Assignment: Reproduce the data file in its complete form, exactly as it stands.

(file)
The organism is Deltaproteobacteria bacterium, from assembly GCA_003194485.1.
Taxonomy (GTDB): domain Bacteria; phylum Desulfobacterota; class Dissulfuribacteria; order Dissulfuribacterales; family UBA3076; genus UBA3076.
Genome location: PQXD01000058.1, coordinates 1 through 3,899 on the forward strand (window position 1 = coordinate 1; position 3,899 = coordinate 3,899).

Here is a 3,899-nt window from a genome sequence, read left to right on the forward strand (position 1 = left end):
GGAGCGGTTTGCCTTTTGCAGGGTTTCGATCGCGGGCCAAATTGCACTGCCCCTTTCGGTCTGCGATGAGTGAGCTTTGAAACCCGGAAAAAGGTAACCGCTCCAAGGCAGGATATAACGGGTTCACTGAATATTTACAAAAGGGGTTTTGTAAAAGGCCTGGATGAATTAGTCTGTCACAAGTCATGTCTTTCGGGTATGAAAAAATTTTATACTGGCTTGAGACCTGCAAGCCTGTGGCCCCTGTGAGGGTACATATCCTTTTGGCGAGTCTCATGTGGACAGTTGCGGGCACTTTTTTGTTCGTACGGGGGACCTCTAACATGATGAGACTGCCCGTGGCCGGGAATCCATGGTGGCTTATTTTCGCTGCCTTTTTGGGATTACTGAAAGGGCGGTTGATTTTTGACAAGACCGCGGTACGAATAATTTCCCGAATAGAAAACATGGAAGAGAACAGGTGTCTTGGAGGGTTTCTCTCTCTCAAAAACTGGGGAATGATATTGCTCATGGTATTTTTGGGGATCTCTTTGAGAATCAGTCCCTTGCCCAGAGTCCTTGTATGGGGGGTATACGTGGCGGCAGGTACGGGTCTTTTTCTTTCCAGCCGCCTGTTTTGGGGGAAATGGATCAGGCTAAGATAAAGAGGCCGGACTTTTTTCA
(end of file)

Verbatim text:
The organism is Deltaproteobacteria bacterium, from assembly GCA_003194485.1.
Taxonomy (GTDB): domain Bacteria; phylum Desulfobacterota; class Dissulfuribacteria; order Dissulfuribacterales; family UBA3076; genus UBA3076.
Genome location: PQXD01000058.1, coordinates 1 through 3,899 on the forward strand (window position 1 = coordinate 1; position 3,899 = coordinate 3,899).

Here is a 3,899-nt window from a genome sequence, read left to right on the forward strand (position 1 = left end):
GGAGCGGTTTGCCTTTTGCAGGGTTTCGATCGCGGGCCAAATTGCACTGCCCCTTTCGGTCTGCGATGAGTGAGCTTTGAAACCCGGAAAAAGGTAACCGCTCCAAGGCAGGATATAACGGGTTCACTGAATATTTACAAAAGGGGTTTTGTAAAAGGCCTGGATGAATTAGTCTGTCACAAGTCATGTCTTTCGGGTATGAAAAAATTTTATACTGGCTTGAGACCTGCAAGCCTGTGGCCCCTGTGAGGGTACATATCCTTTTGGCGAGTCTCATGTGGACAGTTGCGGGCACTTTTTTGTTCGTACGGGGGACCTCTAACATGATGAGACTGCCCGTGGCCGGGAATCCATGGTGGCTTATTTTCGCTGCCTTTTTGGGATTACTGAAAGGGCGGTTGATTTTTGACAAGACCGCGGTACGAATAATTTCCCGAATAGAAAACATGGAAGAGAACAGGTGTCTTGGAGGGTTTCTCTCTCTCAAAAACTGGGGAATGATATTGCTCATGGTATTTTTGGGGATCTCTTTGAGAATCAGTCCCTTGCCCAGAGTCCTTGTATGGGGGGTATACGTGGCGGCAGGTACGGGTCTTTTTCTTTCCAGCCGCCTGTTTTGGGGGAAATGGATCAGGCTAAGATAAAGAGGCCGGACTTTTTTCA